Solanum dulcamara is one of the feeblest and poorest of twiners: it may often be seen growing as an upright bush, and when growing in the midst of a thicket merely scrambles up between the branches without twining; but when, according to Dutrochet (tom. xix. p. 299), it grows near a thin and flexible support, such as the stem of a nettle, it twines round it. I placed sticks round several plants, and vertically stretched strings close to others, and the strings alone were ascended by twining. The stem twines indifferently to the right or left. Some others species of Solanum, and of another genus, viz. Habrothamnus, belonging to the same family, are described in horticultural works as twining plants, but they seem to possess this faculty in a very feeble degree. We may suspect that the species of these two genera have as yet only partially acquired the habit of twining. On the other hand with Tecoma radicans, a member of a family abounding with twiners and tendril-bearers, but which climbs, like the ivy, by the aid of rootlets, we may suspect that a former habit of twining has been lost, for the stem exhibited slight irregular movements which could hardly be accounted for by changes in the action of the light. There is no difficulty in understanding how a spirally twining plant could graduate into a simple root-climber; for the young internodes of Bignonia Tweedyana and of Hoya carnosa revolve and twine, but likewise emit rootlets which adhere to any fitting surface, so that the loss of twining would be no great disadvantage and in some respects an advantage to these species, as they would then ascend their supports in a more direct line. {20}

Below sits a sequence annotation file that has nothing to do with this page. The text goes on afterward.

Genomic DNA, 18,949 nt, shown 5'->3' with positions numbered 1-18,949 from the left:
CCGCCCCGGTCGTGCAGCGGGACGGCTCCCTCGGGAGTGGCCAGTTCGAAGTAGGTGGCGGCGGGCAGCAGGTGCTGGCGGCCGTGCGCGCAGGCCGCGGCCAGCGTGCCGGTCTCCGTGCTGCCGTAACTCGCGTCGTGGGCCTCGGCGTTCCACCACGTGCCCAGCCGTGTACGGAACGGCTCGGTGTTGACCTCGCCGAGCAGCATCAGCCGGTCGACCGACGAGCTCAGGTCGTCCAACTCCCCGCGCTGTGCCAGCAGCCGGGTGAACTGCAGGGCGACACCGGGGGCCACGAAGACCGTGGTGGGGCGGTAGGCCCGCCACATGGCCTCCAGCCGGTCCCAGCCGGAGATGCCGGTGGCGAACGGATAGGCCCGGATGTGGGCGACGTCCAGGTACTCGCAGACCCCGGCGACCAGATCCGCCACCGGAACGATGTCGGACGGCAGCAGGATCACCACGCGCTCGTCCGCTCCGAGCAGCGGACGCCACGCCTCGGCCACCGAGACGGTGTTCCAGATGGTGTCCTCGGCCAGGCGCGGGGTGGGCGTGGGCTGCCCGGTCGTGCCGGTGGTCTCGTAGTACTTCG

CHAPTER II.--LEAF-CLIMBERS.

Plants which climb by the aid of spontaneously revolving and sensitive petioles--Clematis--Tropaeolum--Maurandia, flower-peduncles moving spontaneously and sensitive to a touch--Rhodochiton-- Lophospermum--internodes sensitive--Solanum, thickening of the clasped petioles--Fumaria--Adlumia--Plants which climb by the aid of their produced midribs--Gloriosa--Flagellaria--Nepenthes--Summary on leaf-climbers.

We now come to our second class of climbing plants, namely, those which ascend by the aid of irritable or sensitive organs. For convenience' sake the plants in this class have been grouped under two sub-divisions, namely, leaf-climbers, or those which retain their leaves in a functional condition, and tendril-bearers. But these sub-divisions graduate into each other, as we shall see under Corydalis and the Gloriosa lily.

It has long been observed that several plants climb by the aid of their leaves, either by their petioles (foot-stalks) or by their produced midribs; but beyond this simple fact they have not been described. Palm and Mohl class these plants with those which bear tendrils; but as a leaf is generally a defined object, the present classification, though artificial, has at least some advantages.


CLIMBING PLANTS - 6/27